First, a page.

Addiction forever changes the lives of those affected by it, and those who witness loved ones experience it. The more we understand why it’s so powerful, where it comes from, and why it affects individuals differently, the better chance we have at fighting it. The scientific study of addictive behavior has led researchers down many pathways. Genetically and neurologically, mice are very similar to humans. For decades, mice have been studied scientifically in labs to find causative relationships for explaining addictive behavior. This article is going to discuss some of the findings to help you better understand the origins and genetic components of addiction.
Genetics and Addiction
In the lab, mice have been bred to have remarkably similar addictive characteristics. They’ve been bred to have unique drug preferences, tolerances, dependence, and withdrawal symptoms. As you might assume, these mice share similar genetics. As a result of these findings, researchers have been looking to genetics as a significant causative component of addiction. These findings aren’t surprising when the family histories of addicts are revealed. Many individuals suffering from addiction can identify family members that have also suffered.
Studies have generated many interesting genetic relationships to addiction. Some prominent genes that have been identified include the A1 allele of the dopamine receptor gene. DRD2 is more common in people addicted to alcohol or cocaine. Mice bred to lack the serotonin receptor gene Htr1b are more attracted to cocaine and alcohol. Alcoholism is rare in individuals with two copies of ALDH 2 gene variation. These are only a few of the variants identified as genetic adaptations that have a causal relationship with addictive behaviors.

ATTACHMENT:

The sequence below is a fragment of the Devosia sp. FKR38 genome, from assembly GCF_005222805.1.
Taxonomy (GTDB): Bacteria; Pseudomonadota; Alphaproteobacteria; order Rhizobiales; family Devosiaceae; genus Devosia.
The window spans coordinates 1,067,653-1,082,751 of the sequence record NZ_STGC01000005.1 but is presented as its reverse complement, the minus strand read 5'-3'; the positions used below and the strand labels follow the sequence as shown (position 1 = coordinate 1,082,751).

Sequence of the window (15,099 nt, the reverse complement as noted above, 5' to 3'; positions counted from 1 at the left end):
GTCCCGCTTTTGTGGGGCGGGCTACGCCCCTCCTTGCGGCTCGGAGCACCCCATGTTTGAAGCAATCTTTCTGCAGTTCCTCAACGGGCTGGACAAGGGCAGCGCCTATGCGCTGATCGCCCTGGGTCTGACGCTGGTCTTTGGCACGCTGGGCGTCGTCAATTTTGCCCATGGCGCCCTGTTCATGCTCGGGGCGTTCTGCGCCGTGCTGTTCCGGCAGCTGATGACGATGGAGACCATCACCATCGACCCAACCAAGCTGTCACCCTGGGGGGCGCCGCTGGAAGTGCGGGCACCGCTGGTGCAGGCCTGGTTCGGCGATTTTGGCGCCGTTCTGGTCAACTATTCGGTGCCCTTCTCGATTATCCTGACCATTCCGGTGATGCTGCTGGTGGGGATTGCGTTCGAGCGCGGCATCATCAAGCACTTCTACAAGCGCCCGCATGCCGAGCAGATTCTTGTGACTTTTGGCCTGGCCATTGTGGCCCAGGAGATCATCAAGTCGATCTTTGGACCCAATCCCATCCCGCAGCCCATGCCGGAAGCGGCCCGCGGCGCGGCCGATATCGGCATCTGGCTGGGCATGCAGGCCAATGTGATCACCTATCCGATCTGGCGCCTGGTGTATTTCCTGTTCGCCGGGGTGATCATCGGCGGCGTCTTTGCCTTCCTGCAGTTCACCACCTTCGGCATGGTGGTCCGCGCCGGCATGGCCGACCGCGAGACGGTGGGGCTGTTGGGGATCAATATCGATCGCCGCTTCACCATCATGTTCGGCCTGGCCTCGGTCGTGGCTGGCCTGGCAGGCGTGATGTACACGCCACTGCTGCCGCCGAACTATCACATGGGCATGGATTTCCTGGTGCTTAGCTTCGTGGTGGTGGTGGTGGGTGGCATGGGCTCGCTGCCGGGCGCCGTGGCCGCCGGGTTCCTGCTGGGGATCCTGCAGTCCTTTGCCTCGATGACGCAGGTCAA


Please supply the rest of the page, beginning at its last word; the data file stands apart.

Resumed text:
PKNOX2 the Addict Gene
One of the latest genetic factors to be identified was announced by the Yale University School of Public Health. A lead scientist found a gene located on chromosome 11 called PKNOX2. The gene was identified as associated with multiple addictive behaviors, such as alcoholism and drug abuse, in white women of European origin. Women with this gene are almost twice as likely as white men, black women, or black men to have two or more addictions.
The Complexity of Addiction Treatment
Just as there have been many genetic variations identified as characteristics of addictive behavior, the treatment of addiction must take into account the variety in individuals for treatment. The challenge to modern science is to expand the knowledge of neurological and genetic factors in addiction and combine it in a useful way with the societal and personality aspects of addiction. The complexity of the individual and the social environment in which they live creates a complex set of factors that science alone has not found a “medical” solution to addiction.
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